Will Lionel Messi finally make the U.S. a soccer nation?
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After a move to Inter Miami, the world's biggest soccer star has more than a new team to take on — he's being counted on to popularize Major League Soccer too.
Who is he? Some say he's the GOAT, others the greatest soccer player of his generation. Perhaps most notoriously, he's a recent World Cup champion.
What's the big deal? Well, Americans love their sports, and more importantly, they love being good at them. But is the nation ready to embrace soccer into the fold of national pastimes like baseball, basketball and the NFL?
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What are people saying? Don Garber, the commissioner of the MLS since 1999, spoke with NPR's Scott Detrow on what comes next.
On the early, uncertain days of the MLS:
The league launched after the 1994 World Cup with great fanfare. The World Cup was very successful in the United States. And then we went through a period in the early 2000s ... where we were thinking of shutting the league down.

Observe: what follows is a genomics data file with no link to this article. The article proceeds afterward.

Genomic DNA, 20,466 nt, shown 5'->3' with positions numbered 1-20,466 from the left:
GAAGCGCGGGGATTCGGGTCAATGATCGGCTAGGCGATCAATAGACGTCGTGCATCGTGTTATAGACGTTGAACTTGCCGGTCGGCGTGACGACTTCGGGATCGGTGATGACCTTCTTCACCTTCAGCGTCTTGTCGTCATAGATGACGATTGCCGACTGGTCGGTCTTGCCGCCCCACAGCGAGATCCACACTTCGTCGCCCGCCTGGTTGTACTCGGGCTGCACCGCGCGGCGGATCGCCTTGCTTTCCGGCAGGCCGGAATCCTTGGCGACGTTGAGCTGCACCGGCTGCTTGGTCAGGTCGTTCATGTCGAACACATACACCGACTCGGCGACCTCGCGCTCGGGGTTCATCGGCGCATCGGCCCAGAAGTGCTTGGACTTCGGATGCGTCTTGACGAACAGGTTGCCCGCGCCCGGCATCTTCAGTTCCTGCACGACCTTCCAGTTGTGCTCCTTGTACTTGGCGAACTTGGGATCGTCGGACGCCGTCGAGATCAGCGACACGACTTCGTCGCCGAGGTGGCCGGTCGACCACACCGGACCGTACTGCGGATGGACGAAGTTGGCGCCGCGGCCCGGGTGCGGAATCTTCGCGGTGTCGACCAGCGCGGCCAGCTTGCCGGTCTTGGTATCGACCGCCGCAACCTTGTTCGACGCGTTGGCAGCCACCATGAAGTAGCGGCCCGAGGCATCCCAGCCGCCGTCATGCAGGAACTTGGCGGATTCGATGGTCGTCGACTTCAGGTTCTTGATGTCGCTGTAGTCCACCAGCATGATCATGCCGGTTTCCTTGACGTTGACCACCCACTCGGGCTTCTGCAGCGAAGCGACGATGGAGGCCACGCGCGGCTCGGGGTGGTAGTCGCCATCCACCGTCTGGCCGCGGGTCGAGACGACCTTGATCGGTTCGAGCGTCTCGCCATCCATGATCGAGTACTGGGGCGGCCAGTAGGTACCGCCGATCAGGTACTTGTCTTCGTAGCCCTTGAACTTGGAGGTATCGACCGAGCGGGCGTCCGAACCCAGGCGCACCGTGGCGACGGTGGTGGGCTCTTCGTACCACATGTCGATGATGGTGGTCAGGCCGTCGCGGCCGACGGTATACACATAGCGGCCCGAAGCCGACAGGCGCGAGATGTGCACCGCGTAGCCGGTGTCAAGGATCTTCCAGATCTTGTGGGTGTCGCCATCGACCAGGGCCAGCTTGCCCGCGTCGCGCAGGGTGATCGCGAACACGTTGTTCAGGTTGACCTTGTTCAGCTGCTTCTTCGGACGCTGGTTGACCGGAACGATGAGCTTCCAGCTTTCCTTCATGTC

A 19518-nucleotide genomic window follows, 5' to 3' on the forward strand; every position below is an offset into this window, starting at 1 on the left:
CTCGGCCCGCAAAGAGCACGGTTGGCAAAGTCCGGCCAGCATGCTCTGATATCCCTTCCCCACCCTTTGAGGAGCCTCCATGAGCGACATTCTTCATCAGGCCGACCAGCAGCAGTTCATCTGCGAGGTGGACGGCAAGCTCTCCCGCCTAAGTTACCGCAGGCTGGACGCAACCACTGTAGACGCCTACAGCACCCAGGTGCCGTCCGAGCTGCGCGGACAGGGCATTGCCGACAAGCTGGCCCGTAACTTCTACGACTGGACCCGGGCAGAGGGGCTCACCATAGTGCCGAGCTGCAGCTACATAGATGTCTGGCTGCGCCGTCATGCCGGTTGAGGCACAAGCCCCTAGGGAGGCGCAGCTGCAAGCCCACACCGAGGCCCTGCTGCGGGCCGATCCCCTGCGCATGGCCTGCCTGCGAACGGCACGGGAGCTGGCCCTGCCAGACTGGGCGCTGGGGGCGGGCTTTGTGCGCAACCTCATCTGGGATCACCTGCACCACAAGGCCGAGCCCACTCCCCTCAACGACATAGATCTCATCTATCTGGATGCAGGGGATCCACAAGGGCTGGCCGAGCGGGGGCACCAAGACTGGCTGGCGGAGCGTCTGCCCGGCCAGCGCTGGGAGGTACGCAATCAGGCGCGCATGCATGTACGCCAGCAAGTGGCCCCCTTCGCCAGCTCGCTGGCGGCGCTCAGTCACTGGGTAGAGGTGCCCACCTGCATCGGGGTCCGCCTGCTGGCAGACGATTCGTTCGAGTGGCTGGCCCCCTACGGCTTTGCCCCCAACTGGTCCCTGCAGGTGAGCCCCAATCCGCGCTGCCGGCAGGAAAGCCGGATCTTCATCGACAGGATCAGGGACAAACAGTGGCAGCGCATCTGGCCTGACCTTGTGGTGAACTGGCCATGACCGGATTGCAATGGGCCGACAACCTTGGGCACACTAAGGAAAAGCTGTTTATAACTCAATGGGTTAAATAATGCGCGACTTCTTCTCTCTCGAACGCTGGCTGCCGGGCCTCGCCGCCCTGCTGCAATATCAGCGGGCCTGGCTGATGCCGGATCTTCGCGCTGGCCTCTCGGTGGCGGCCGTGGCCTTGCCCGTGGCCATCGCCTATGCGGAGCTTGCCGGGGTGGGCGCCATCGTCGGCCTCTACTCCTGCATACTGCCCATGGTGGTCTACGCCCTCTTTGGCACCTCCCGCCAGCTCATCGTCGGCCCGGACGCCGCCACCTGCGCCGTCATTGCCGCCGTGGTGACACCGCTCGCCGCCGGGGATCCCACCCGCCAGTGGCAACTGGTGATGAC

And then we got a call that maybe David Beckham would like to come to Los Angeles.
And at that time, it was just spectacular. And the crowds were enormous. If not for David, there's no Messi. And frankly, I would say, if not for David coming here in 2007, I'm not sure the league would be on the trajectory that we have been on.
On the most important next steps for MLS to compare with the big European leagues and other major domestic sports:
It really is [about] being part of the global conversation of international football. At the end of the day, we're competing against big, established soccer football leagues that have enormous reach and fan bases that have a hundred years of history, that have got generational support. And that's the marketplace. That's the audience, particularly with a global media partner, that we're very focused on.
And on closing that gap:
We're still in the earliest days of MLS, right? So we look at, really, what the future opportunity is. And if you think about things like our development programs, our homegrown player systems, our transfers that continue to grow in terms of our sales of international players — all of them are beginning to be part of the global conversation. And eventually, being part of that family, ultimately, is going to lead to the kinds of opportunities like the Lionel Messi opportunity.
So, what now?
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